Jerri-Lynn here: The subject of this short post is UNCTAD’s 2018 Trade and Development Report, the subtitle of which – Power, Platforms and the Free Trade Delusion – suggests might itself warrant closer scrutiny.
The post revisits the Havana Charter on its 70th anniversary. US corporate interests derailed that agreement over concerns it provided too many concessions to developing countries. Instead, the General Agreement on Tariffs and Trade (GATT) became the base agreement for the postwar world trade order – and also the name of the administering institution – until it was superseded by subsequent agreements and the World Trade Organization.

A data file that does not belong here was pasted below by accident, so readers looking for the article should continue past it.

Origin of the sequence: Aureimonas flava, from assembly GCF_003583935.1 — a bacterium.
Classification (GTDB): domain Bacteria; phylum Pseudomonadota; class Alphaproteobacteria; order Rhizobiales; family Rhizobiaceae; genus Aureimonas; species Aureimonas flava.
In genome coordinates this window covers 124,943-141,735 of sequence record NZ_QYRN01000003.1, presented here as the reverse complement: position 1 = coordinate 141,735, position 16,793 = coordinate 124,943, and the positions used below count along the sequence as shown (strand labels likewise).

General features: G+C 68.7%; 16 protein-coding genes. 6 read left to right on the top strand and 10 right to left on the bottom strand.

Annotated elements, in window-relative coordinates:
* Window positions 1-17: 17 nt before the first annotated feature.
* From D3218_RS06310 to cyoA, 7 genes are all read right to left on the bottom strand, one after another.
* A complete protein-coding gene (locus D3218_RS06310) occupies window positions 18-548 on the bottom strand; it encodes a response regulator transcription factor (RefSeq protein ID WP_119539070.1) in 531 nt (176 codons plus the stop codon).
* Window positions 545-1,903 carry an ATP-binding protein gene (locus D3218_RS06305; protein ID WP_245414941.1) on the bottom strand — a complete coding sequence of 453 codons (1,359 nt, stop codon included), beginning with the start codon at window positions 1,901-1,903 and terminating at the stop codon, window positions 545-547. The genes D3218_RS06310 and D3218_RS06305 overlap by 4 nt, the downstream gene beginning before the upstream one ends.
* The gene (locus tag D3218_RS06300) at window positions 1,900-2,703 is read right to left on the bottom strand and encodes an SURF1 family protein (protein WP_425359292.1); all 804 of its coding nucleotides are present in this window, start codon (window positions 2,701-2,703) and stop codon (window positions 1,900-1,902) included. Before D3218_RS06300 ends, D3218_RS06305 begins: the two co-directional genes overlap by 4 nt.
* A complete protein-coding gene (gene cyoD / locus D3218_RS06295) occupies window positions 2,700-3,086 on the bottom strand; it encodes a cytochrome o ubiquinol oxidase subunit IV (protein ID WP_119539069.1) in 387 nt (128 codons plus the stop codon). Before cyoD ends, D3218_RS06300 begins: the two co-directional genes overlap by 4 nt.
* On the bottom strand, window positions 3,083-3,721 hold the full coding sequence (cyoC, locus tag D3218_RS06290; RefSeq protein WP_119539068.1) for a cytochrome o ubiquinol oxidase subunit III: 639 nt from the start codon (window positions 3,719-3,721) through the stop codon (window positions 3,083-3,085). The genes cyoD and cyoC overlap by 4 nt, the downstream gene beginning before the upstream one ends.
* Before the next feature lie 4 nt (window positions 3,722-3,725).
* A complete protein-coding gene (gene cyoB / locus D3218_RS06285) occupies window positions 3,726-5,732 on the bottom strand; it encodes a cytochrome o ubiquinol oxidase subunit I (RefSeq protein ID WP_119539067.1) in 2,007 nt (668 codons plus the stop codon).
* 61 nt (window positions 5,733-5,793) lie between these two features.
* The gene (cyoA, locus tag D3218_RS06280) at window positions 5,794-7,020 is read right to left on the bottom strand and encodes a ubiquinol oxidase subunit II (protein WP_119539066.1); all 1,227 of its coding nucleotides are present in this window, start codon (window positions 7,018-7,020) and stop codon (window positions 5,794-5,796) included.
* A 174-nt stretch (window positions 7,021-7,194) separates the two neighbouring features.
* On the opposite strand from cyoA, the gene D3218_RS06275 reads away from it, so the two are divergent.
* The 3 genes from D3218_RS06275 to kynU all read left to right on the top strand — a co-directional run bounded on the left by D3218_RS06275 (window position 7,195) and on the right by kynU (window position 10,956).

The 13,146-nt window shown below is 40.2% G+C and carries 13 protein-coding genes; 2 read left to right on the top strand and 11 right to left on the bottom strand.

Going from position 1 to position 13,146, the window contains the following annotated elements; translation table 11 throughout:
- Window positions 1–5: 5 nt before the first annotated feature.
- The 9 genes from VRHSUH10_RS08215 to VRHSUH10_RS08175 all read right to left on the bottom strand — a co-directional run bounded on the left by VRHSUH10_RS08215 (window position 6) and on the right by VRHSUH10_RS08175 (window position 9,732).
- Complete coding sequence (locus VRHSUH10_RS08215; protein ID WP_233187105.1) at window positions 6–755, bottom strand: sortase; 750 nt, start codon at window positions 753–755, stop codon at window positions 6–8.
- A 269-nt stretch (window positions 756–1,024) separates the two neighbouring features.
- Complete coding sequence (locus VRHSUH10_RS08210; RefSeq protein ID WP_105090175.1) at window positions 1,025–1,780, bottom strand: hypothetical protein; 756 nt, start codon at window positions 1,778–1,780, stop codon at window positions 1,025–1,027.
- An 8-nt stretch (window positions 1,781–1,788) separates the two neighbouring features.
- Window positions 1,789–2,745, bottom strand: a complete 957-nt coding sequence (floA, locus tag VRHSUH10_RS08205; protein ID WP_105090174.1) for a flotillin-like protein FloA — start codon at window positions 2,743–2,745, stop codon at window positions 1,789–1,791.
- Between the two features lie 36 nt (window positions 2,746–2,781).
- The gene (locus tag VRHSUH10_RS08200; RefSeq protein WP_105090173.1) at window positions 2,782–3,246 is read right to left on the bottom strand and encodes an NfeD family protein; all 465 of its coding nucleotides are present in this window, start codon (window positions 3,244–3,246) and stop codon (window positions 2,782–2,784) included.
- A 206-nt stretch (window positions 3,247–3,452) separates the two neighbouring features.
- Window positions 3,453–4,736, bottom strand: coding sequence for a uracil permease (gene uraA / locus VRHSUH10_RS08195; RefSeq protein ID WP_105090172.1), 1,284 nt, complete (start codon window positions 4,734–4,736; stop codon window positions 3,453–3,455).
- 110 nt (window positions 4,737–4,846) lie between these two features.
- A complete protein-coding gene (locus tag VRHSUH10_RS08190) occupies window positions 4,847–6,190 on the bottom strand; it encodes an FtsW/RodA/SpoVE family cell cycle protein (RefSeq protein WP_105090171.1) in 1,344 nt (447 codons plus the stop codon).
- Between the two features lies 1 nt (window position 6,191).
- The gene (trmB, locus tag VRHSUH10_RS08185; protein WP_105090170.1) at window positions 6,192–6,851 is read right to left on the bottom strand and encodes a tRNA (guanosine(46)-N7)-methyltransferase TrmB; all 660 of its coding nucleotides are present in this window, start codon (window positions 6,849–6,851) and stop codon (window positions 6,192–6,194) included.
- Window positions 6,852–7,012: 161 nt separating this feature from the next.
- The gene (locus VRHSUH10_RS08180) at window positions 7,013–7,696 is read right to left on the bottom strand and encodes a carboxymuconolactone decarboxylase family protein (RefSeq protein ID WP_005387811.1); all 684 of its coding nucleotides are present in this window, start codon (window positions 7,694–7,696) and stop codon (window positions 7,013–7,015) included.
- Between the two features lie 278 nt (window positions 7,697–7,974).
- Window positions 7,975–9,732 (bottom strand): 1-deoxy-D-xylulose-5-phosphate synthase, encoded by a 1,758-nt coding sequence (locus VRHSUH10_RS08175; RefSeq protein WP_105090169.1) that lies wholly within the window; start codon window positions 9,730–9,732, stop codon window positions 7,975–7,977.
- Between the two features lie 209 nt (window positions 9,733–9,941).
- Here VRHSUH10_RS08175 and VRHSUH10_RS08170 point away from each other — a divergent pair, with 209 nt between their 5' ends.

By Jomo Kwame Sundaram, former UN Assistant Secretary General for Economic Development, and Anis Chowdhury, professor at University of New South Wales, Sydney, following a long UN career. Originally published at Inter Press Service
In criticizing the ‘free trade delusion’, UNCTAD’s 2018 Trade and Development Report proposes an alternative to both reactionary nationalism, recently revived by President Trump, and the corporate cosmopolitanism of neoliberal multilateral discourse in recent decades by revisiting the Havana Charter on its 70th anniversary.
From ITO to WTO
Instead, it urges reconsideration of lessons from the struggle from 1947 for the Havana Charter. Although often depicted as the forerunner of the General Agreement on Tariffs and Trade (GATT), the Charter was far more ambitious.